1235-15-123-1-2345-15-145: Connecting the Dots: Braille in the Digital Age An excellent post recently written by one of my online friends.

While Braille is not a language, it does have the ability to shape thought. For example, take the oft-used phrase “knowledge is power”. Because Braille tends to take up so much space it also has a contracted form, called either Grade 2 or Contracted Braille. In this form, the word “knowledge” is represented by only the letter K. Oddly, this does seem to confer an unusual amount of power into that statement.

Well, I should say that Grade 2 Braille is what I grew up with, but that is now being phased out as attempts are being made to move to a single standard called United English Braille, or UEB. I don’t really know much about nor have I seen this type of Braille in action, but I hear that some of the symbols we’ve been used to are changed or removed. Hopefully, it doesn’t take us older folk too long to master this new incarnation, though.

I’m writing this, because in theory at least, I will get a new refreshable Braille display, the Brailliant BI 40, next week. This designation means that it has 40 of the six-dot Braille cells I referred to earlier, making it 15-1-234-24-15-1235 to read an entire line. I am happy about this, as the previous display I had only contained 18 cells. This meant a lot more clicking, and was generally not all that 14-135-1345-1236-15-1345-24-15-1345-2345.

This equipment is being provided to me via the National Deaf-Blind Equipment Distribution Program (NDBEDP), a trial effort to help individuals who need this technology but cannot practically afford it. In order to obtain it, I have been working for the past year with my deafblind specialist at the North Carolina Division of Services for the Blind, who has handled much of the paperwork and coordination with the Division of Services for the Hard of Hearing. There are some income eligibility and hearing/vision requirements, and so if you are interested I would advise checking with your state’s equivalent department(s) to see if you meet these and can be assisted. I think in my case, the ear infection incident I suffered earlier this year definitely showed why I should get my hands on a display as soon as possible. Not to mention it will be pleasant to be able to read books and create my own ideas of how characters sound without the interference of 15-123-15-14-2345-1235-135-1345-24-14 or human voices.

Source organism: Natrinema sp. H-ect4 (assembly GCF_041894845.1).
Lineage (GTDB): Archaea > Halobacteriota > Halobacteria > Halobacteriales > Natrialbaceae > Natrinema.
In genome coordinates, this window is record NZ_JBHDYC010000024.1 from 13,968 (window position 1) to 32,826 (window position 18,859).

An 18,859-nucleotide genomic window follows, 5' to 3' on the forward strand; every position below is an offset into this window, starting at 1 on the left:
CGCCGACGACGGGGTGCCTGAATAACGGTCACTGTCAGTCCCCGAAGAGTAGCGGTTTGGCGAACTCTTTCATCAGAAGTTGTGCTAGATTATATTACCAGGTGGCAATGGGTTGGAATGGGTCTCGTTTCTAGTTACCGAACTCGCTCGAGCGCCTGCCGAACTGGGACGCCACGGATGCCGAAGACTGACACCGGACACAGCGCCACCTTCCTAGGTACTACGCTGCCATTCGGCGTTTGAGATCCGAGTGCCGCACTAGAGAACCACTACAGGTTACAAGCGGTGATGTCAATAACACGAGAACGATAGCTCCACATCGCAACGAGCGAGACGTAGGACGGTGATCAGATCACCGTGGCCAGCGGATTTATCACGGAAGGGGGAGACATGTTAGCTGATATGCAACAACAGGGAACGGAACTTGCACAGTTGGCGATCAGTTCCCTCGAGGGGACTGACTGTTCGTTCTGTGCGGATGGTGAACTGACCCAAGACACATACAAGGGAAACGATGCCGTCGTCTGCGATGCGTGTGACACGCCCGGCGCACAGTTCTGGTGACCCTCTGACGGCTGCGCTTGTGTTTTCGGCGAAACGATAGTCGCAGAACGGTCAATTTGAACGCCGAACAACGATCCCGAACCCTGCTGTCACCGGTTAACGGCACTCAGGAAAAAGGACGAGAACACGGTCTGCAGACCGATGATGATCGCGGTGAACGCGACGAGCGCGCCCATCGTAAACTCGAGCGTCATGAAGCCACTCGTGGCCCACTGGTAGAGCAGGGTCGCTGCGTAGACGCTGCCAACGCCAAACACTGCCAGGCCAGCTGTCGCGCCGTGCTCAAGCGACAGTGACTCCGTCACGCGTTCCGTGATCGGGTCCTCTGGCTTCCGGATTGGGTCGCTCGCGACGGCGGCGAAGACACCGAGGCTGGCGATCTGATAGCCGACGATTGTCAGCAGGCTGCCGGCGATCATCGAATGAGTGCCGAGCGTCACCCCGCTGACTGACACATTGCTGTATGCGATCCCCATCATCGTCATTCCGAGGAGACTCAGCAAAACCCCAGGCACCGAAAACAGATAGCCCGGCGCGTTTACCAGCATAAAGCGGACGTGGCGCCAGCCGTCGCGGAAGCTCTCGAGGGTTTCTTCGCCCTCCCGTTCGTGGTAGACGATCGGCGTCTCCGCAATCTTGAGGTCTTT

Currently, the cost of these displays is quite high, I would guess no less than $1500, and well upwards of 10 G’s for a high-end model. Happily, there is an attempt by two orgs to bring that down to around $300. It looks like those models would have only 20 cells, but that would still revolutionize access for people who aren’t able to utilize government programs for whatever reason. It also would bring the price in line with most other mainstream pieces of technology. I have high hopes that this will happen. I do not think Braille will disappear as technology advances, but as my friend said in her piece, it will become more accessible and useful than ever before. 123-135-1345-1245 123-24-1236-15 12-1235-1-24-123-123-15!

Ramblings on a Crisp Day

Hello. I have to admit I’m feeling a bit uninspired, but need to try and type something out anyway. So, I am sitting under the sun, for it is so cold out that one must be in sun to enjoy it if that one is me, and just letting my brain wheels spin.

I guess the first piece of news, which most of you already know, is that I got my iPhone 6 on Friday. It’s both longer and wider than the 4S, and amazingly thin. The unit is subtly faster than my other one as well, as I’m noticing that apps start up immediately on launch. And the battery life is fantastic! I’ve been running it, outside of the hours I took for sleep of course, almost continuously since 1 PM yesterday, and it’s still at 20% charge. My 4S definitely couldn’t do that.

Thus far, there are only a couple of things I don’t really like, and I think they’re more iOS 8 related. First, there is no way to turn off key echo in VoiceOver. This isn’t a big deal, but it probably slows me down a bit as I pound away on the screen. Also, the A button in particular only works intermittently, with me having to swipe away and back in many cases in order to input it. I do like that autocorrect seems to be less intrusive, in that it doesn’t make that pop-up sound but will just correct the word once you hit space. I need to figure out how to more adequately use the predict feature, but once I do I think that will be pretty cool as well.

I downloaded Alex, the voice that Apple had already included with VoiceOver for the Mac but only just put onto the iPhone. I like it, I suppose, but am just so used to Samantha, the American voice that had been there since this software was made for use on iOS, that I ultimately had to go back to her. I just feel I understand more of what she says at a higher speech rate. People’s milage with this may vary, though.

And now for something completely different in this largely pointless post: a topic I’ve not talked about much in a while. What am I reading. Well, I currently have two titles going, trying hard to get that somewhat low year’s book count of 26 up before we end it.I’ve read others by both of these authors before.